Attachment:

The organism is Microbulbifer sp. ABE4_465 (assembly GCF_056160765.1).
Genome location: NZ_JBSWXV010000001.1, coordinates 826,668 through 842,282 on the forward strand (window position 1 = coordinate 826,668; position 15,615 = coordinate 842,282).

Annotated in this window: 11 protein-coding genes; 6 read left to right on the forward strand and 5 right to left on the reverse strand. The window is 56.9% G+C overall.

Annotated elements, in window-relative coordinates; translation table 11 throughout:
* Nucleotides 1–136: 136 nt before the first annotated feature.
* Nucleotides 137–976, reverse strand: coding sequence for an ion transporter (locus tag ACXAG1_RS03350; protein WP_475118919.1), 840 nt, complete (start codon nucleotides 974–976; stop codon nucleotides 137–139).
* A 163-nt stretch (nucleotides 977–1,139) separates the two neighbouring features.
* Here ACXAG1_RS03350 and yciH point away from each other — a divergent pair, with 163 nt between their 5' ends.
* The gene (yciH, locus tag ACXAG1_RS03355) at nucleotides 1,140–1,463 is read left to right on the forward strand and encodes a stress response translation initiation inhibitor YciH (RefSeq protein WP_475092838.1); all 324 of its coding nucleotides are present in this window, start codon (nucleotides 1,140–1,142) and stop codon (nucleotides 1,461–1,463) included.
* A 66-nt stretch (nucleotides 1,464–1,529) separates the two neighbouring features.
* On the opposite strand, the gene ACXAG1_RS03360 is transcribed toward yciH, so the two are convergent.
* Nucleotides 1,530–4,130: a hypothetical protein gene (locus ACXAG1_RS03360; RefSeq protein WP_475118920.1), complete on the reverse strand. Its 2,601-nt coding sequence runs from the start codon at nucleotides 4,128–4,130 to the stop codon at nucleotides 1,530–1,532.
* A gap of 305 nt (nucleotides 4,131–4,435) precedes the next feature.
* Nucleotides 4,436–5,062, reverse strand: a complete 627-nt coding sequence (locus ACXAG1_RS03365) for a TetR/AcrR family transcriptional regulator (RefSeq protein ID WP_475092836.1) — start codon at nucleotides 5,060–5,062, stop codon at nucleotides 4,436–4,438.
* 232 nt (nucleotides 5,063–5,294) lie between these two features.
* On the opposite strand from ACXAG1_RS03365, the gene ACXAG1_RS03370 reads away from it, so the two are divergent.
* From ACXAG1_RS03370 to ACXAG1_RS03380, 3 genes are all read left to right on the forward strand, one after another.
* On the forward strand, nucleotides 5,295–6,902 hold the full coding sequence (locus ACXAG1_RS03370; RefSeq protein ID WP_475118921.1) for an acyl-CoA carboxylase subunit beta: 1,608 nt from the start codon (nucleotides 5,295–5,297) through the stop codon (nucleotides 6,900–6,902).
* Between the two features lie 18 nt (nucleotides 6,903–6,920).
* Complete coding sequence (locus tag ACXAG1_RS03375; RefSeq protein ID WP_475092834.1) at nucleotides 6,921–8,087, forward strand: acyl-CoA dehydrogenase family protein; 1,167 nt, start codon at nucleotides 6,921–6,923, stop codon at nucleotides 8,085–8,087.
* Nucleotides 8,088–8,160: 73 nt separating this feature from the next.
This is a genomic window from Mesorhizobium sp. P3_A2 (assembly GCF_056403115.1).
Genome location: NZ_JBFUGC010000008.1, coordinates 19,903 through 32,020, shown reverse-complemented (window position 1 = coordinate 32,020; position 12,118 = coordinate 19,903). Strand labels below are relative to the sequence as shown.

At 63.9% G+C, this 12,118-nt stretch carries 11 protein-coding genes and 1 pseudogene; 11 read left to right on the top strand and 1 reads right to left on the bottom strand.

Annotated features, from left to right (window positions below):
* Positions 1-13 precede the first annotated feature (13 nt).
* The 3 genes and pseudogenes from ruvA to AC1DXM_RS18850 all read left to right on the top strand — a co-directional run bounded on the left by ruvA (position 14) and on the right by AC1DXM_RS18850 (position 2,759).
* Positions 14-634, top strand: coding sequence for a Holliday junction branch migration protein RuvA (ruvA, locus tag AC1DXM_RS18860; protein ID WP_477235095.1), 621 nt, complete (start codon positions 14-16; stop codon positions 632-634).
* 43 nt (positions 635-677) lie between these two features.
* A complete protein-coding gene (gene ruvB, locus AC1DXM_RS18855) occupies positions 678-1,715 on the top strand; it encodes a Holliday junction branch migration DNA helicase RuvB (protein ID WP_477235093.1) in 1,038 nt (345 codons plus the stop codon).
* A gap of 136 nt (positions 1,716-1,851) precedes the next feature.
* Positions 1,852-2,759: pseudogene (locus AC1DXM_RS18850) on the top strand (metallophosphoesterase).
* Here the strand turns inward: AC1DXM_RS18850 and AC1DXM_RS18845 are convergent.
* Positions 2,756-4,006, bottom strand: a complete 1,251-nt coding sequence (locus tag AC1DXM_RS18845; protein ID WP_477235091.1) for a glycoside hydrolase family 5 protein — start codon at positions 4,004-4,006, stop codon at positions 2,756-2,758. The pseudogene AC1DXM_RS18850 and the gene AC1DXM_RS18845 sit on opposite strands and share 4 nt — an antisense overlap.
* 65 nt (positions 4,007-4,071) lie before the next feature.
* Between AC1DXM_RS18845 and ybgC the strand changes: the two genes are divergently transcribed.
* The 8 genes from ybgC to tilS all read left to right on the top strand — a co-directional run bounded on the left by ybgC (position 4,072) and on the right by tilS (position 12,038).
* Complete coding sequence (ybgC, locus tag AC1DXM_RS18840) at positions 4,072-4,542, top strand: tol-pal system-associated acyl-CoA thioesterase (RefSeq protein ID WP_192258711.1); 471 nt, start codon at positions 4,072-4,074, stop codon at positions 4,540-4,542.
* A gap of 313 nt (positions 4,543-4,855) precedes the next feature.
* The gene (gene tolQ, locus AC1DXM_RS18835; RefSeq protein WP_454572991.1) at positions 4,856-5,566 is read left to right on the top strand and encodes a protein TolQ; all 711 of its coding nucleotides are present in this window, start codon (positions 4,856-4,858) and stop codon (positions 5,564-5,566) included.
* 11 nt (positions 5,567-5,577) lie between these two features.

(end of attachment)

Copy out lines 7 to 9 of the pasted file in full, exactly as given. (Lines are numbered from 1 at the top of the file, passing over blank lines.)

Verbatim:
* A 163-nt stretch (nucleotides 977–1,139) separates the two neighbouring features.
* Here ACXAG1_RS03350 and yciH point away from each other — a divergent pair, with 163 nt between their 5' ends.
* The gene (yciH, locus tag ACXAG1_RS03355) at nucleotides 1,140–1,463 is read left to right on the forward strand and encodes a stress response translation initiation inhibitor YciH (RefSeq protein WP_475092838.1); all 324 of its coding nucleotides are present in this window, start codon (nucleotides 1,140–1,142) and stop codon (nucleotides 1,461–1,463) included.